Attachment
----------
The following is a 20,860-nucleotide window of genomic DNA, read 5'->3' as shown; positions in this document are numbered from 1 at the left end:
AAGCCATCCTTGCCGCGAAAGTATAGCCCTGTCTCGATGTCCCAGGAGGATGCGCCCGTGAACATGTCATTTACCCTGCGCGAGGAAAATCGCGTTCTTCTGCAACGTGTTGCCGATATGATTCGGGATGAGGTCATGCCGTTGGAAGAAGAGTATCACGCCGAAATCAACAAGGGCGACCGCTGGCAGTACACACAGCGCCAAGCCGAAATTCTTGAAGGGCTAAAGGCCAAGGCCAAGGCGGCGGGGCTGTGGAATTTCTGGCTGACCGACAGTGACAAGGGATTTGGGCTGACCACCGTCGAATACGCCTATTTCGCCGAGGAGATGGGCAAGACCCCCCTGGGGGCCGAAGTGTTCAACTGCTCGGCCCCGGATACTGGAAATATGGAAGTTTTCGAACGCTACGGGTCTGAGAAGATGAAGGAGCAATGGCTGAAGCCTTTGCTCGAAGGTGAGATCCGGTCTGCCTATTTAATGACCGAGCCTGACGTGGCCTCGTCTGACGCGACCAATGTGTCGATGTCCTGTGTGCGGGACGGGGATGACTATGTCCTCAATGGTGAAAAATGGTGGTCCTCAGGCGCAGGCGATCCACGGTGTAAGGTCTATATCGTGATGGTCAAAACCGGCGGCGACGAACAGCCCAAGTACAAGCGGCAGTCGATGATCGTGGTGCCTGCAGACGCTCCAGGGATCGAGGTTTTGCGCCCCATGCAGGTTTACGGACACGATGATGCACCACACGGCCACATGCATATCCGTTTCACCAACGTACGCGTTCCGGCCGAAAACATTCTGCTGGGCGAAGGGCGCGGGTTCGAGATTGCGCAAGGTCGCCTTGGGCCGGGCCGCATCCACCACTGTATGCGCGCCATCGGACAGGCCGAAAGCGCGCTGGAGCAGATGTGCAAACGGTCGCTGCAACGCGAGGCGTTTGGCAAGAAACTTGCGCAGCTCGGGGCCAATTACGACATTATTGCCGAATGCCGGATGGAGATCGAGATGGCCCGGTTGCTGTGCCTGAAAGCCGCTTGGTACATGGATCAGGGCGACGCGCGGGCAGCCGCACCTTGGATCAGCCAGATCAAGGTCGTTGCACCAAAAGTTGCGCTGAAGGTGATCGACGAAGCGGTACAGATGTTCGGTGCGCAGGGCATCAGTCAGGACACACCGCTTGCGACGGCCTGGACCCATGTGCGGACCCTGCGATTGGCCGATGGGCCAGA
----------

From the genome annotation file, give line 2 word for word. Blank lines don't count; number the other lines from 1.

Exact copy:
AAGCCATCCTTGCCGCGAAAGTATAGCCCTGTCTCGATGTCCCAGGAGGATGCGCCCGTGAACATGTCATTTACCCTGCGCGAGGAAAATCGCGTTCTTCTGCAACGTGTTGCCGATATGATTCGGGATGAGGTCATGCCGTTGGAAGAAGAGTATCACGCCGAAATCAACAAGGGCGACCGCTGGCAGTACACACAGCGCCAAGCCGAAATTCTTGAAGGGCTAAAGGCCAAGGCCAAGGCGGCGGGGCTGTGGAATTTCTGGCTGACCGACAGTGACAAGGGATTTGGGCTGACCACCGTCGAATACGCCTATTTCGCCGAGGAGATGGGCAAGACCCCCCTGGGGGCCGAAGTGTTCAACTGCTCGGCCCCGGATACTGGAAATATGGAAGTTTTCGAACGCTACGGGTCTGAGAAGATGAAGGAGCAATGGCTGAAGCCTTTGCTCGAAGGTGAGATCCGGTCTGCCTATTTAATGACCGAGCCTGACGTGGCCTCGTCTGACGCGACCAATGTGTCGATGTCCTGTGTGCGGGACGGGGATGACTATGTCCTCAATGGTGAAAAATGGTGGTCCTCAGGCGCAGGCGATCCACGGTGTAAGGTCTATATCGTGATGGTCAAAACCGGCGGCGACGAACAGCCCAAGTACAAGCGGCAGTCGATGATCGTGGTGCCTGCAGACGCTCCAGGGATCGAGGTTTTGCGCCCCATGCAGGTTTACGGACACGATGATGCACCACACGGCCACATGCATATCCGTTTCACCAACGTACGCGTTCCGGCCGAAAACATTCTGCTGGGCGAAGGGCGCGGGTTCGAGATTGCGCAAGGTCGCCTTGGGCCGGGCCGCATCCACCACTGTATGCGCGCCATCGGACAGGCCGAAAGCGCGCTGGAGCAGATGTGCAAACGGTCGCTGCAACGCGAGGCGTTTGGCAAGAAACTTGCGCAGCTCGGGGCCAATTACGACATTATTGCCGAATGCCGGATGGAGATCGAGATGGCCCGGTTGCTGTGCCTGAAAGCCGCTTGGTACATGGATCAGGGCGACGCGCGGGCAGCCGCACCTTGGATCAGCCAGATCAAGGTCGTTGCACCAAAAGTTGCGCTGAAGGTGATCGACGAAGCGGTACAGATGTTCGGTGCGCAGGGCATCAGTCAGGACACACCGCTTGCGACGGCCTGGACCCATGTGCGGACCCTGCGATTGGCCGATGGGCCAGA